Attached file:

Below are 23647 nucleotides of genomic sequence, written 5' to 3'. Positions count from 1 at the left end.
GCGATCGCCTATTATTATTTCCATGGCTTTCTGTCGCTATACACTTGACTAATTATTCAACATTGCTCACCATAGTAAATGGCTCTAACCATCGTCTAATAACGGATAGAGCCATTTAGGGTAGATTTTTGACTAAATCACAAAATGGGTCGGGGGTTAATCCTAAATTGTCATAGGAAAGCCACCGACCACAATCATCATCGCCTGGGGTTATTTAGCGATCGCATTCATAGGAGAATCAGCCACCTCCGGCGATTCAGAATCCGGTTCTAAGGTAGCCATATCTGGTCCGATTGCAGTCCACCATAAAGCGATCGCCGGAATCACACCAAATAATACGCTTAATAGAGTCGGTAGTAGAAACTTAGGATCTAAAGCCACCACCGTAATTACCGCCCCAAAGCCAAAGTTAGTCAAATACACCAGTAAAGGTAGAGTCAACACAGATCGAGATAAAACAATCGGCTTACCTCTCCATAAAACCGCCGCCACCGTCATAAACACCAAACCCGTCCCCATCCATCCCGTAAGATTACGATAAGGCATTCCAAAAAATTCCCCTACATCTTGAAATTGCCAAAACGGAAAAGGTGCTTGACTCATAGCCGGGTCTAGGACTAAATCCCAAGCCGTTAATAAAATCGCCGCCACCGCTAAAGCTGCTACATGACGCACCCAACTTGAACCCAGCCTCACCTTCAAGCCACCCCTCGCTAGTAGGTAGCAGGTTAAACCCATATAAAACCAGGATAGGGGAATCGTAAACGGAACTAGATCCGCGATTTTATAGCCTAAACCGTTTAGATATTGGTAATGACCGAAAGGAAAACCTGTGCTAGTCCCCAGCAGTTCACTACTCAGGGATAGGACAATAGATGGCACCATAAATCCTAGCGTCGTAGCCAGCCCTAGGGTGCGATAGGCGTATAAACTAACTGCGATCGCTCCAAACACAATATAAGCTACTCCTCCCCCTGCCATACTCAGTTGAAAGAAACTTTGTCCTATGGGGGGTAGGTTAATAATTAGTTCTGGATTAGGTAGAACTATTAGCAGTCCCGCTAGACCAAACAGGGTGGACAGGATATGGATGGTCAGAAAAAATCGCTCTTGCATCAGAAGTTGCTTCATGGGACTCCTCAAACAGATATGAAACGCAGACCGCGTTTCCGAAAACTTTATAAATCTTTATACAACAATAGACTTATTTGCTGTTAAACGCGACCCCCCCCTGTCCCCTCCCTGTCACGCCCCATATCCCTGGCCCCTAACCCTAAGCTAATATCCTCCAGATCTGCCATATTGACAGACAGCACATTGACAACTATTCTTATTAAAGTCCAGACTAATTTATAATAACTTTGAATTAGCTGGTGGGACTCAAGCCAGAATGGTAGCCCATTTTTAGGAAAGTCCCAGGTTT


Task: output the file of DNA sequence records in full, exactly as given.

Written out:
Below are 23647 nucleotides of genomic sequence, written 5' to 3'. Positions count from 1 at the left end.
GCGATCGCCTATTATTATTTCCATGGCTTTCTGTCGCTATACACTTGACTAATTATTCAACATTGCTCACCATAGTAAATGGCTCTAACCATCGTCTAATAACGGATAGAGCCATTTAGGGTAGATTTTTGACTAAATCACAAAATGGGTCGGGGGTTAATCCTAAATTGTCATAGGAAAGCCACCGACCACAATCATCATCGCCTGGGGTTATTTAGCGATCGCATTCATAGGAGAATCAGCCACCTCCGGCGATTCAGAATCCGGTTCTAAGGTAGCCATATCTGGTCCGATTGCAGTCCACCATAAAGCGATCGCCGGAATCACACCAAATAATACGCTTAATAGAGTCGGTAGTAGAAACTTAGGATCTAAAGCCACCACCGTAATTACCGCCCCAAAGCCAAAGTTAGTCAAATACACCAGTAAAGGTAGAGTCAACACAGATCGAGATAAAACAATCGGCTTACCTCTCCATAAAACCGCCGCCACCGTCATAAACACCAAACCCGTCCCCATCCATCCCGTAAGATTACGATAAGGCATTCCAAAAAATTCCCCTACATCTTGAAATTGCCAAAACGGAAAAGGTGCTTGACTCATAGCCGGGTCTAGGACTAAATCCCAAGCCGTTAATAAAATCGCCGCCACCGCTAAAGCTGCTACATGACGCACCCAACTTGAACCCAGCCTCACCTTCAAGCCACCCCTCGCTAGTAGGTAGCAGGTTAAACCCATATAAAACCAGGATAGGGGAATCGTAAACGGAACTAGATCCGCGATTTTATAGCCTAAACCGTTTAGATATTGGTAATGACCGAAAGGAAAACCTGTGCTAGTCCCCAGCAGTTCACTACTCAGGGATAGGACAATAGATGGCACCATAAATCCTAGCGTCGTAGCCAGCCCTAGGGTGCGATAGGCGTATAAACTAACTGCGATCGCTCCAAACACAATATAAGCTACTCCTCCCCCTGCCATACTCAGTTGAAAGAAACTTTGTCCTATGGGGGGTAGGTTAATAATTAGTTCTGGATTAGGTAGAACTATTAGCAGTCCCGCTAGACCAAACAGGGTGGACAGGATATGGATGGTCAGAAAAAATCGCTCTTGCATCAGAAGTTGCTTCATGGGACTCCTCAAACAGATATGAAACGCAGACCGCGTTTCCGAAAACTTTATAAATCTTTATACAACAATAGACTTATTTGCTGTTAAACGCGACCCCCCCCTGTCCCCTCCCTGTCACGCCCCATATCCCTGGCCCCTAACCCTAAGCTAATATCCTCCAGATCTGCCATATTGACAGACAGCACATTGACAACTATTCTTATTAAAGTCCAGACTAATTTATAATAACTTTGAATTAGCTGGTGGGACTCAAGCCAGAATGGTAGCCCATTTTTAGGAAAGTCCCAGGTTT